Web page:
Find a story to critique. Read over it with an eye for some of the issues that we discussed today. If you have concerns, bring them up so the author knows what they need to address.

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Exercise 27: Macro and Micro Edits

Today’s exercise is less of an exercise and more of a rant, but bear with me please.

There are ways and ways of tackling your critiques, but today I wanted to talk about two very basic concepts: macro edits and micro edits. You can also apply these to your self-edits. Let’s go over what they are.

Macro

These are your big changes. Think plot, setting, story beats, character development. A lot of critiquers like to start with macro edits and work their way down to the micro edits because as you work, you might create more micro-level errors that need to be fixed.

Micro

Micro edits are small changes–but that doesn’t mean they can’t have a big impact on a story. These are things like spelling and punctuation, word choice, sentence length, and all those other fiddly little details. Many writers do this last, after they’ve fixed all of their macro level issues. These can be harder for some people for several reasons. Sometimes it’s because they don’t have strong grammar skills. Other times it’s because they get so deep into a piece that their brain skips over the mistakes.

How I do things

As much as I’d like to be a strictly macro-first editor, I have a hard time seeing what’s going on in a story if there are lots of micro errors.

I start by reading over whatever it is I’m planning to critique, and mainly taking notes. I will make low level micro fixes at this point if I find any. Like I’ll fix commas or apostrophes that are in the wrong places, or correct misspelled words, but that’s about it. Then I’ll work on macro edits, which we’ll talk about in more detail next week. After that, I’ll spend a lot of time on higher-level micro edits. Think word choice, sentence structure, and all of those little things that really make your prose shimmer and flow. This is where I spend most of my critiquing time, and I plan on writing several posts that will help you with this kind of work.

The important thing here is that you shouldn’t be rewriting the story yourself. That’s for the writer to do. All you’re going to do is make suggestions to the author. The actual process of that is going to be a bit different depending on what software you’re using. Google Docs has a suggestions setting that I like to use. Scribophile offers the option to critique a piece inline or with comments. Critters.org has a system where you use little carat markings and add comments. If you’re not certain how a system works, check the site guidelines before you start making notes on the document.

Examples of notes: “Start a new sentence here.” “Punctuation goes inside the quotation marks.” “This character’s name is Lula now, but it was Lola when you introduced her.” “This scene doesn’t add anything to the story, and it’s affecting your pacing. Include (some kind of information they might include) or consider removing it.”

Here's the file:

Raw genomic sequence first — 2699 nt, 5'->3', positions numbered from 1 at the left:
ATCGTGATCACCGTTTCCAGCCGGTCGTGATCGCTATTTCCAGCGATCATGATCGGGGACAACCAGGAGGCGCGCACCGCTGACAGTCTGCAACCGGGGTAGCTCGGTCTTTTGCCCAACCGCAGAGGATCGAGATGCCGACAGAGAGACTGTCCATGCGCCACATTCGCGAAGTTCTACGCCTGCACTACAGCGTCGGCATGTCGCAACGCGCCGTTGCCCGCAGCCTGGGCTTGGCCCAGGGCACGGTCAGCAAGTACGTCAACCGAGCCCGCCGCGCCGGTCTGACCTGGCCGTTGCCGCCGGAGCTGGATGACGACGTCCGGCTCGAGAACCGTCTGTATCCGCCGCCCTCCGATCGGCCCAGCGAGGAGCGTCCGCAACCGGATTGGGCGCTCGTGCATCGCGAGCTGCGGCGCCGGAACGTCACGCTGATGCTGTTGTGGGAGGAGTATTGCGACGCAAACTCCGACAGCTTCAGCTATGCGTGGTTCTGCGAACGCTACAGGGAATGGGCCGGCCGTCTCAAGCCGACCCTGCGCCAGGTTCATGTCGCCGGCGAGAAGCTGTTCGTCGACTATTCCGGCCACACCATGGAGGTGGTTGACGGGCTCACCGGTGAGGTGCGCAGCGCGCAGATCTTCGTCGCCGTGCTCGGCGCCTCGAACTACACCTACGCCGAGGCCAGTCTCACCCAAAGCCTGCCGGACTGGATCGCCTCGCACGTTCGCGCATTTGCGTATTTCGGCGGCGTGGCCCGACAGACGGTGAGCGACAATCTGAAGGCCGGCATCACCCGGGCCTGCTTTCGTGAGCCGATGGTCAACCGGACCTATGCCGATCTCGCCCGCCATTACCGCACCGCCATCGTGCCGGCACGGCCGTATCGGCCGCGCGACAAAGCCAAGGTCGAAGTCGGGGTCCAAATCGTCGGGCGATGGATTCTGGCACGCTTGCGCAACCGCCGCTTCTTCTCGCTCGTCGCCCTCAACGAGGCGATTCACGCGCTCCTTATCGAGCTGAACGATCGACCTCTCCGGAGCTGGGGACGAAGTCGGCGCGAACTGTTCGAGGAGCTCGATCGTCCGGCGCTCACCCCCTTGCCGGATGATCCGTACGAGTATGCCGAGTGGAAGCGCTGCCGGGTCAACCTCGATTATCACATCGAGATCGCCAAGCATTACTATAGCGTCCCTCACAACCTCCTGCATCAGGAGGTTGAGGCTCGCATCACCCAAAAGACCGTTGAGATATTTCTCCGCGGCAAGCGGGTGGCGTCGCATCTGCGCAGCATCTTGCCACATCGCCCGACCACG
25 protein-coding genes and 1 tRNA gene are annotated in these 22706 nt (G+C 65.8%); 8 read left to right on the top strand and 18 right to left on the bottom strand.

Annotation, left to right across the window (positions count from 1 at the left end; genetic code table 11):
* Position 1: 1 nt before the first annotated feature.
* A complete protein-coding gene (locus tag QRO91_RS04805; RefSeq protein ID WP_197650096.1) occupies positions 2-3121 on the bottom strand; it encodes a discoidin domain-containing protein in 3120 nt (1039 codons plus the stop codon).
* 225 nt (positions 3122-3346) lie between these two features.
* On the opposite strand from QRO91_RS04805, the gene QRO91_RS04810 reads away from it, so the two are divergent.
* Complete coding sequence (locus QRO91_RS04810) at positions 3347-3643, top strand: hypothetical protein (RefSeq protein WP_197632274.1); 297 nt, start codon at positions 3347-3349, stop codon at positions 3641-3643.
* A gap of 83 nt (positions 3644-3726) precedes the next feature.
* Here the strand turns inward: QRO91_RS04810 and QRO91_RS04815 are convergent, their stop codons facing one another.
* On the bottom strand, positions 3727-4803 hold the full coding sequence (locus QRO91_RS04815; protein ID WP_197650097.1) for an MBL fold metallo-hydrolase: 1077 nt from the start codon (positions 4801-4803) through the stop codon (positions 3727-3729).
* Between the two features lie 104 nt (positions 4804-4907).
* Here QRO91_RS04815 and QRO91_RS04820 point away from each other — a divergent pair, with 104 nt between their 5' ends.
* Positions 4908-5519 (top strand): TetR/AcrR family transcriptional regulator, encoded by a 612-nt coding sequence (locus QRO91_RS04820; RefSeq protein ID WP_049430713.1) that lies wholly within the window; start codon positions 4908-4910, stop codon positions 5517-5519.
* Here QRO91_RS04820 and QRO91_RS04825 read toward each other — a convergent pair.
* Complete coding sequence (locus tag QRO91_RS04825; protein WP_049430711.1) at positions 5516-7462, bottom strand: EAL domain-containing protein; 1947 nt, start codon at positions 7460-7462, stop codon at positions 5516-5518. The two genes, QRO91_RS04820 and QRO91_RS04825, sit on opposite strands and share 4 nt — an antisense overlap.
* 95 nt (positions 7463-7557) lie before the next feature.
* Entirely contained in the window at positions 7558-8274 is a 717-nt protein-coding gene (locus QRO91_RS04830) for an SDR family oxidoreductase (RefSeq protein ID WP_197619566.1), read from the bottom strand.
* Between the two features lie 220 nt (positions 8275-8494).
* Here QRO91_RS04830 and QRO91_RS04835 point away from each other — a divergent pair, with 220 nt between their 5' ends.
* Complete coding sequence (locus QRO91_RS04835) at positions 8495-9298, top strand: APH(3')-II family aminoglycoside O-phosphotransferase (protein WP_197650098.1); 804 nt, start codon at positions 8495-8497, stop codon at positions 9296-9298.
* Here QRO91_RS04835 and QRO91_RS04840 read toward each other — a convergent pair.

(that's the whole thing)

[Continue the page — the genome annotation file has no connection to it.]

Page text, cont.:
You should also make note of anything you like about a story.

On to the exercise!

For today, I’m going to keep it fairly simple, but we’re going to get into more difficult material starting next week. I just want to try and start getting you ready for that today.

Find something to critique. I’ve been using Scribophile, but you can find authors seeking beta readers in Facebook groups, or on Twitter, Goodreads, or Reddit. You can also practice on your own work if you have something you’d like to go over. Read the story and try to identify errors that would be considered micro edits and errors that would be considered macro edits. Think about why those errors exist, and try to come up with ways to fix them. When you’re finished, share your suggestions with the author.

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Exercise 26: Checking for Adverbs

I warned you this was coming.

Wednesday, I wrote about different ways you can–but maybe shouldn’t–use adverbs in your writing. Today I want you to practice that.

Get out one of your older stories and highlight all of the adverbs. Then take a good, hard look at each one and decide if it’s the best word choice or if your story will be stronger if you replace it with something else.

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Exercise 25: Describe a Sunset

Like showing and telling, sensory description is another one of those things that we’re going to revisit from time to time. It’s one of those things that helps you insert emotion into your writing, which in turn helps you to bond with your readers. You don’t want to overdo it, of course, but you need to have a good grasp of how and when to use it.

Write a short scene that takes place at sunset. Try to use as many of the five senses as you can.